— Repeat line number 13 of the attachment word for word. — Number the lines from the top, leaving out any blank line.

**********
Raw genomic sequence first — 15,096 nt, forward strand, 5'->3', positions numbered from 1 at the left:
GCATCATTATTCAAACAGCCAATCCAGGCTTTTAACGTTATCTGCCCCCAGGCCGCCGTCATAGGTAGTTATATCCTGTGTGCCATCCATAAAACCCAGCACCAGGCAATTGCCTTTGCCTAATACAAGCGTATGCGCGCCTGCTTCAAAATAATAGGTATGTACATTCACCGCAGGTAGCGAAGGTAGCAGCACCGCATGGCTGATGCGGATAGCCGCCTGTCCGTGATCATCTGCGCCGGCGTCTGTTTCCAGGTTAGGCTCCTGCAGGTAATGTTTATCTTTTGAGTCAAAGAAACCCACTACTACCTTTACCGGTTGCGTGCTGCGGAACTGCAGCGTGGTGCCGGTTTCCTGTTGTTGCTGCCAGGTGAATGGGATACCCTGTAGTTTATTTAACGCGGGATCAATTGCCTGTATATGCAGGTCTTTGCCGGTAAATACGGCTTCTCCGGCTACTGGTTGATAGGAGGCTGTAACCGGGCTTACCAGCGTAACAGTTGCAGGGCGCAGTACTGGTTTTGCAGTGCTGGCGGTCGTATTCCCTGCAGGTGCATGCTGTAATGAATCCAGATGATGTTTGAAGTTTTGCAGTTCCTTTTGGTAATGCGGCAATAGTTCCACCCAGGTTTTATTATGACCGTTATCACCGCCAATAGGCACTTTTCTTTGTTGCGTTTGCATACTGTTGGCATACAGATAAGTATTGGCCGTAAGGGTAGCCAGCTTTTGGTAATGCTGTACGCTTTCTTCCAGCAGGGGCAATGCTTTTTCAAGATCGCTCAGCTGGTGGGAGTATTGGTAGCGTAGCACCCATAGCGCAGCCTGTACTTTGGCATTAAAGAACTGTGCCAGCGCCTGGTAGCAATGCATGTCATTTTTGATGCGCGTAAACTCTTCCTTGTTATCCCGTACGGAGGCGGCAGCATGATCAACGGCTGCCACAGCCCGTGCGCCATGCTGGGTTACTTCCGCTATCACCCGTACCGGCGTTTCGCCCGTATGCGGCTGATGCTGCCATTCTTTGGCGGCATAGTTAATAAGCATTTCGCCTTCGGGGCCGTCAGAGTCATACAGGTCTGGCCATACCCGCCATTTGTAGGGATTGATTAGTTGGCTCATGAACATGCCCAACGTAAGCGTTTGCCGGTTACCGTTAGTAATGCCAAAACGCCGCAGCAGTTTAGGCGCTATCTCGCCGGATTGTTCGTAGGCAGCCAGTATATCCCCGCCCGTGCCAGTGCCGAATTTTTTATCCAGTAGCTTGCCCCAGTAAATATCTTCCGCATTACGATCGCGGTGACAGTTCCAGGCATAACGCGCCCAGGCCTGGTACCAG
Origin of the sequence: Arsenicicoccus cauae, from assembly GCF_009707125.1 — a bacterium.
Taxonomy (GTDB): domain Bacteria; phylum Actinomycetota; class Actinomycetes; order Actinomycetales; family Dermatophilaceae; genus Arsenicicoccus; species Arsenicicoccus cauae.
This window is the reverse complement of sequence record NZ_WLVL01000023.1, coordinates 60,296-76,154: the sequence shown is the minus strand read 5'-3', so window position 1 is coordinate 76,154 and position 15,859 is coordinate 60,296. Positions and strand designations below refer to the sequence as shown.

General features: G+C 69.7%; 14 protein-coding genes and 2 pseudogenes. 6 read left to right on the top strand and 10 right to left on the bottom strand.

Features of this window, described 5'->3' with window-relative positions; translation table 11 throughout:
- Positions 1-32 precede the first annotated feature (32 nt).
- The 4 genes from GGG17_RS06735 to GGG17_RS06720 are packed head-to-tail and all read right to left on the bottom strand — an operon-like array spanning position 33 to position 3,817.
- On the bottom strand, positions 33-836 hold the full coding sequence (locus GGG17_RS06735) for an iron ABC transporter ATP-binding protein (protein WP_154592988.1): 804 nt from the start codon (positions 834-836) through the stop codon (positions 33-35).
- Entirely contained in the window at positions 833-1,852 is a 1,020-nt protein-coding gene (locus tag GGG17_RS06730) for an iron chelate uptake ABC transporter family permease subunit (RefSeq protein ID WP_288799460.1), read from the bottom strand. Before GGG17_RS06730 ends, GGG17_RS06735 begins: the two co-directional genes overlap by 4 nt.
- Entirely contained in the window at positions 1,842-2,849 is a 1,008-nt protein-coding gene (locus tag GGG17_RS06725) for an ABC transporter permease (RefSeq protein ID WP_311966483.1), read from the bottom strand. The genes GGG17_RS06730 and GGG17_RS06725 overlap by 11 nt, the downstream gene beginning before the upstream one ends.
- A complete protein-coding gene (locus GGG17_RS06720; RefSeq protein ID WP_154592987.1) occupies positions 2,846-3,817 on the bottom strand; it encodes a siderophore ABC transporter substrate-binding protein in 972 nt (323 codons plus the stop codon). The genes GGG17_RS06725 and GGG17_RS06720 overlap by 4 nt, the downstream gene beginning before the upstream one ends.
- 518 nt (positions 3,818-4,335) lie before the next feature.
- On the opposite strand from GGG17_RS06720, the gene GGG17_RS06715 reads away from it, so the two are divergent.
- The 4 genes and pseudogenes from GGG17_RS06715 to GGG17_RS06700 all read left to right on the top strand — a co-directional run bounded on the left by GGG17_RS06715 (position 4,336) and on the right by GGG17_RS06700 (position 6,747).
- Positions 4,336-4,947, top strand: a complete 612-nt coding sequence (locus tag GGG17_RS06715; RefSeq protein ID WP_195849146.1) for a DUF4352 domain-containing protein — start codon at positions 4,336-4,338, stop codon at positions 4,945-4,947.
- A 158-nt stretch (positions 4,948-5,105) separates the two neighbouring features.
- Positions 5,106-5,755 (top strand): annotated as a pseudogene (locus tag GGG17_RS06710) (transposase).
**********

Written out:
- A complete protein-coding gene (locus GGG17_RS06720; RefSeq protein ID WP_154592987.1) occupies positions 2,846-3,817 on the bottom strand; it encodes a siderophore ABC transporter substrate-binding protein in 972 nt (323 codons plus the stop codon). The genes GGG17_RS06725 and GGG17_RS06720 overlap by 4 nt, the downstream gene beginning before the upstream one ends.